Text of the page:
Later in the same gospel, we’re told that the townsfolk were a bit disturbed by Jesus’ words. Some say it was the word “today” that Jesus used that bothered them the most. … Essentially, what Jesus was saying is that “today, the kingdom of God is in your midst.” … The kingdom of God is here and now!
While our first response to such an assertion might be that of excitement about the presence of God among us, if we sit with that reality a bit, we just might become as uncomfortable with what it implies as the people of Nazareth were with Jesus’ unexpected words. Why? Because “today” – “now” – might very well demand something from me that I’m not yet prepared to give. … “I’m not quite ready, Jesus, to commit myself to living the gospel message. There’s a few things I need to do before I embrace that responsibility.” … “I’d like to weigh my options a bit, Jesus. I’m still young and haven’t quite sorted out what I want to do with my life.” … “Besides, is it really likely that God would be here today, now, in the mess of my life and in the mess of our Church?”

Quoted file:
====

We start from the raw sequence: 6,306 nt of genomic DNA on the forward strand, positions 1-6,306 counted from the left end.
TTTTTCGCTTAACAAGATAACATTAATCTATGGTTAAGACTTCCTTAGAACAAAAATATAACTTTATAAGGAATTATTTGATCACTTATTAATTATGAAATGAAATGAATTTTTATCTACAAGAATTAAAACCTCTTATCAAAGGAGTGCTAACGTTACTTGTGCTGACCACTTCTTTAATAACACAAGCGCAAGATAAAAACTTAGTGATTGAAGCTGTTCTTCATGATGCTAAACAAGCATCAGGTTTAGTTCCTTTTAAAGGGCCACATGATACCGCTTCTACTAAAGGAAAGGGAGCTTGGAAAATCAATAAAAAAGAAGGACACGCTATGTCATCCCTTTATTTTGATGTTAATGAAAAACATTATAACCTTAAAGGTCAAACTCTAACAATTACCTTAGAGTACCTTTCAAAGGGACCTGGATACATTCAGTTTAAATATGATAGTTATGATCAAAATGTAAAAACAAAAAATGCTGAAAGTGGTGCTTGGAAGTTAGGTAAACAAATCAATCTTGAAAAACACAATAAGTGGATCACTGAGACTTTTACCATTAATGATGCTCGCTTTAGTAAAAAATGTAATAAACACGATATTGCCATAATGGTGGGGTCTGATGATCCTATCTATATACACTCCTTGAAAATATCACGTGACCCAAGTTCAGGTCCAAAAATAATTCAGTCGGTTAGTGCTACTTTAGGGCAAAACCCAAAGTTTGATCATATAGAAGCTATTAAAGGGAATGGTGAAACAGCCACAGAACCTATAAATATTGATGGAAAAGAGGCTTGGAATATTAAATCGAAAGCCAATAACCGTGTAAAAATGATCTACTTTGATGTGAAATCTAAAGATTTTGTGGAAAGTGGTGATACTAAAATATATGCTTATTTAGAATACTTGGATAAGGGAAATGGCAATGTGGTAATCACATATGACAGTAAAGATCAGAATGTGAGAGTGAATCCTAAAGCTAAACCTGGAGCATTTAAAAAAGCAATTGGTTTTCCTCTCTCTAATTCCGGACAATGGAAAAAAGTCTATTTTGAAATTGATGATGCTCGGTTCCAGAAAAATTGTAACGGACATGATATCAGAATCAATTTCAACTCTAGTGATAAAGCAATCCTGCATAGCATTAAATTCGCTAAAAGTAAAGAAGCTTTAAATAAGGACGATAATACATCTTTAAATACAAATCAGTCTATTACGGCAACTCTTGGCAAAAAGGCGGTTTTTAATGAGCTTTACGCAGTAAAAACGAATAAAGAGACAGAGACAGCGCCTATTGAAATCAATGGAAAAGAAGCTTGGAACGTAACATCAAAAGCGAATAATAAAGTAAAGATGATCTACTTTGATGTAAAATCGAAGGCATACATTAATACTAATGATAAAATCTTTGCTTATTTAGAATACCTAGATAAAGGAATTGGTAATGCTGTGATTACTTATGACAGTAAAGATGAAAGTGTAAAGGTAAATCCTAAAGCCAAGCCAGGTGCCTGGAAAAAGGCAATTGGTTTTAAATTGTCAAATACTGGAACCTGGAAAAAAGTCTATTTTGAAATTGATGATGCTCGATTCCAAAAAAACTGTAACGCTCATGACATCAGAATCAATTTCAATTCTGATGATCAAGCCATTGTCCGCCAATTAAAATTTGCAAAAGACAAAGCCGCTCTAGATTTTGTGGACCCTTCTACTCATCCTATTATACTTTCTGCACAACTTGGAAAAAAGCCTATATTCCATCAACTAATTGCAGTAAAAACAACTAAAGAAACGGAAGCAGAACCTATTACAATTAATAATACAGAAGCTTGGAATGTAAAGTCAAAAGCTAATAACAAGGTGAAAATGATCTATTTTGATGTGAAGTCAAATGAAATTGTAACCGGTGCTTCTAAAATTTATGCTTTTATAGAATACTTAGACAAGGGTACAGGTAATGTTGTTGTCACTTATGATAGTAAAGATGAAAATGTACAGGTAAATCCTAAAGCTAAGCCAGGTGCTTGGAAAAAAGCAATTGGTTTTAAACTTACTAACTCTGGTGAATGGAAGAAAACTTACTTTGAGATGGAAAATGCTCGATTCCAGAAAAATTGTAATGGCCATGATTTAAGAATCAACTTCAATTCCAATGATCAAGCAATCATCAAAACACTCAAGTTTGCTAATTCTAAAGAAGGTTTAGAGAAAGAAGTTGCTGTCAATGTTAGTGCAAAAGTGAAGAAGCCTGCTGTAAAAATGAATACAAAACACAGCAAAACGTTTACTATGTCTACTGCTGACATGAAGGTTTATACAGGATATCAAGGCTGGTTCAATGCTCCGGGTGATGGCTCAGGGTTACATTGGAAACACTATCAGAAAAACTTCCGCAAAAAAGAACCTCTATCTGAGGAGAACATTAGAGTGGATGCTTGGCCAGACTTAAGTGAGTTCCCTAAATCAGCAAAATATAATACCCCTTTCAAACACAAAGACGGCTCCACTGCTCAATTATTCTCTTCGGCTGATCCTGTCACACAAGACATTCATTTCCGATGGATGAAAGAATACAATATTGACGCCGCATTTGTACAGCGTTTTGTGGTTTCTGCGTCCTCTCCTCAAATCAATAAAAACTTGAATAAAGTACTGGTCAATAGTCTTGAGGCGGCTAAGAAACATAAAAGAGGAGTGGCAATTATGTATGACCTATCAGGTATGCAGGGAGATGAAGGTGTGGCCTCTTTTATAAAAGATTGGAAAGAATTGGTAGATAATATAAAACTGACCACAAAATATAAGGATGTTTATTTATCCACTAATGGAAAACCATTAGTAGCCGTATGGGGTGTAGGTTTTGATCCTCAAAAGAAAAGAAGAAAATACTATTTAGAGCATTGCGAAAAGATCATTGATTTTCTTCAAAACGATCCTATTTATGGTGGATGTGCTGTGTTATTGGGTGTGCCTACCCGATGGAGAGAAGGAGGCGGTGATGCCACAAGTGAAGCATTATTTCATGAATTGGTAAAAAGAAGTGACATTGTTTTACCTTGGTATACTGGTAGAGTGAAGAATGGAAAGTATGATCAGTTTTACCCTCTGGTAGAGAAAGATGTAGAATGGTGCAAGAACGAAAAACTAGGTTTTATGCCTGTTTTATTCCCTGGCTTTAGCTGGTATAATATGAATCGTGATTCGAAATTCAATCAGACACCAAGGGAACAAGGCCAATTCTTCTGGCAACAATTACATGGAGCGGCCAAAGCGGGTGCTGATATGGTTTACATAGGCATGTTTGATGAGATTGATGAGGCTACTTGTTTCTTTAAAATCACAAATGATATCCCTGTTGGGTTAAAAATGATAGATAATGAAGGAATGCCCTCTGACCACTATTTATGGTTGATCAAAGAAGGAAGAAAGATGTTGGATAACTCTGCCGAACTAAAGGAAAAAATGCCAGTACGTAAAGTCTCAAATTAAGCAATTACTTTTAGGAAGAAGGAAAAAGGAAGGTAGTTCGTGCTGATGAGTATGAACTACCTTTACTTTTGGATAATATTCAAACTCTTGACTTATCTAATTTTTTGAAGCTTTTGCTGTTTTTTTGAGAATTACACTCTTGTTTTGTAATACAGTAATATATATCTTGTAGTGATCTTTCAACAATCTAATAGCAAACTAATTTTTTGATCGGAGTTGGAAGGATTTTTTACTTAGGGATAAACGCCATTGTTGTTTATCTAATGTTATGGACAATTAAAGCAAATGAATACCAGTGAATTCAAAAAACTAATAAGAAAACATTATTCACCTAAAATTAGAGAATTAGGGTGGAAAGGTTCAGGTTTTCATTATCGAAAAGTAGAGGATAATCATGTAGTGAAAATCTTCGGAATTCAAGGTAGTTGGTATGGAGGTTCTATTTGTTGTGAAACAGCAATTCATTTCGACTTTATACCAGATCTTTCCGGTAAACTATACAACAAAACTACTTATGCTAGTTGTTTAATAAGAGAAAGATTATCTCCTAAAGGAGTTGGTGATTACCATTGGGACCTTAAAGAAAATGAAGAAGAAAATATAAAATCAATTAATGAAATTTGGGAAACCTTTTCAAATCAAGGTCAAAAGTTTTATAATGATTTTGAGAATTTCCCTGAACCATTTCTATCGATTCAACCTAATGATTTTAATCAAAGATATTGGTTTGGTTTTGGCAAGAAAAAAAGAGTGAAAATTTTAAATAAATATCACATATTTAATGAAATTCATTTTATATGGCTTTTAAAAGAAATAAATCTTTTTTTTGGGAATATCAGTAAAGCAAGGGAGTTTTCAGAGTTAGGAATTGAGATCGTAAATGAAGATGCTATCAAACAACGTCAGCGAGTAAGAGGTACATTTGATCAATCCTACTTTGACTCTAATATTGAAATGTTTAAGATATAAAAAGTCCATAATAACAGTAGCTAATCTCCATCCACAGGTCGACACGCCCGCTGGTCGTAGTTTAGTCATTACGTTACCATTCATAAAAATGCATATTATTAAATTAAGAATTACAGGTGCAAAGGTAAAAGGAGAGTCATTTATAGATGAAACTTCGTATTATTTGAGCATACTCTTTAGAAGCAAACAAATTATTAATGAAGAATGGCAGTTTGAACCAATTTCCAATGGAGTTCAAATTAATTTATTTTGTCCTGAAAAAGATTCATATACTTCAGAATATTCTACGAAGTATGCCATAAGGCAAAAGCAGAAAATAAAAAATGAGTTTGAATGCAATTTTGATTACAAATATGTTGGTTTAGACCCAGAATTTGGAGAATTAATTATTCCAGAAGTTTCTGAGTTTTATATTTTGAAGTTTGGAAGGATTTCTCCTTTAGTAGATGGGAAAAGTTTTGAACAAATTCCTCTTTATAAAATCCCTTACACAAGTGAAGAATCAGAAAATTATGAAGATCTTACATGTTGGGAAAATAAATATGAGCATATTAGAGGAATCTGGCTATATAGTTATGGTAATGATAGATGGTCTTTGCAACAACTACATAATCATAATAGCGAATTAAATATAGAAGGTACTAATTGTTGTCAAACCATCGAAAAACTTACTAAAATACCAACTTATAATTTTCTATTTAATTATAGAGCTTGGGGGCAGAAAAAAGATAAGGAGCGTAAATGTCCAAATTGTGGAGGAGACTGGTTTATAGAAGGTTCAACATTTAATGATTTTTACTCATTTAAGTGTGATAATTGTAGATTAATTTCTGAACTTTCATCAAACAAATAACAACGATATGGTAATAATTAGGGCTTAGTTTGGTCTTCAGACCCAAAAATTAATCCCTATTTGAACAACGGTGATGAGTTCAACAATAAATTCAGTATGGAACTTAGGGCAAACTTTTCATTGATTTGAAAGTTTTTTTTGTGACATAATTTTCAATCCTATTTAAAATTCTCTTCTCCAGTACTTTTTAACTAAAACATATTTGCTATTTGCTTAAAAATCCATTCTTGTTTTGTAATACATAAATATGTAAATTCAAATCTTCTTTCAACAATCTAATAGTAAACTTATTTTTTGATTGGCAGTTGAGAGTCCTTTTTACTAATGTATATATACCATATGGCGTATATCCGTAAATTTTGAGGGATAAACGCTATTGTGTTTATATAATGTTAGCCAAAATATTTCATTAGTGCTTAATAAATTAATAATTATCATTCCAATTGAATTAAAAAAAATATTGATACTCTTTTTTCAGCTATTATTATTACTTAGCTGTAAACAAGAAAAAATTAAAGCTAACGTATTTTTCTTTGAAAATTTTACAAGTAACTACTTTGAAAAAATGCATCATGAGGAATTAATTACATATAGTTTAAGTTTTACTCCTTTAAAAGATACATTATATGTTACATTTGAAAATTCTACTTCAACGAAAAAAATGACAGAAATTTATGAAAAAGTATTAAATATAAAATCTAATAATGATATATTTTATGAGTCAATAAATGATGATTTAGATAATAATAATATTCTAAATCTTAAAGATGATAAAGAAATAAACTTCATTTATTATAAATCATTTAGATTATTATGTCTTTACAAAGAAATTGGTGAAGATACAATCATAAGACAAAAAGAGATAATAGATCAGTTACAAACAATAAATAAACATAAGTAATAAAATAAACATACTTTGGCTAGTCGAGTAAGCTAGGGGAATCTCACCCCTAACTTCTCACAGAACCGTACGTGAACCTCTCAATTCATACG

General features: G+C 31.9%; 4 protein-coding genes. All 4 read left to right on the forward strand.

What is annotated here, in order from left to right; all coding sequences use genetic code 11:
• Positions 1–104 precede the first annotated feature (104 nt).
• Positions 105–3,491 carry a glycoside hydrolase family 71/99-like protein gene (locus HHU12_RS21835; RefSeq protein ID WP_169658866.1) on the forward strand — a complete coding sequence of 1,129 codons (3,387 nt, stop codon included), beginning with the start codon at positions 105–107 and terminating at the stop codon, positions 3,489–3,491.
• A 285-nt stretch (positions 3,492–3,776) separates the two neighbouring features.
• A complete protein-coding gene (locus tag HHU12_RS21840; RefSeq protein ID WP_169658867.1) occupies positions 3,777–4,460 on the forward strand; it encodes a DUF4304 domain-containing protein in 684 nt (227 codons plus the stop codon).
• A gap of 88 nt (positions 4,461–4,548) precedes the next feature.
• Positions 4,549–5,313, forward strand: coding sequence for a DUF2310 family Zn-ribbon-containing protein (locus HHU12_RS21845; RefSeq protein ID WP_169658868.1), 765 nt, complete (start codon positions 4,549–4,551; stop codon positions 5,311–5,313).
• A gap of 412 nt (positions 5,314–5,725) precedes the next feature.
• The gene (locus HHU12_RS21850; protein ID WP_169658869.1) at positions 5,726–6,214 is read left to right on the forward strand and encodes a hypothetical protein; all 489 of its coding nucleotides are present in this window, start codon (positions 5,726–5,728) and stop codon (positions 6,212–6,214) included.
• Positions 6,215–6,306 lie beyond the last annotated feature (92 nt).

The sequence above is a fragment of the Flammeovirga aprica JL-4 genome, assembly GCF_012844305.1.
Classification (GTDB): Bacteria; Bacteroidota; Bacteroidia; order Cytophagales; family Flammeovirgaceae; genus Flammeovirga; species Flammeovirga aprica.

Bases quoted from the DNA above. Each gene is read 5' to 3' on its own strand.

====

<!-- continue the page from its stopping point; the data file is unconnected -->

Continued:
Brothers and sisters, for all of the questions that we might raise and for all of the hesitation that might emerge in our lives when faced with today’s gospel, I believe you know very well the consequences of Jesus’ assertion, “Today, this scripture is fulfilled in your hearing.” … The consequences are found in the words that you’ve proclaimed throughout this day, “We are the NOW of God.” … NOW – not tomorrow – not when we’re better equipped – NOW is the moment to make God’s love present in our world and in our lives!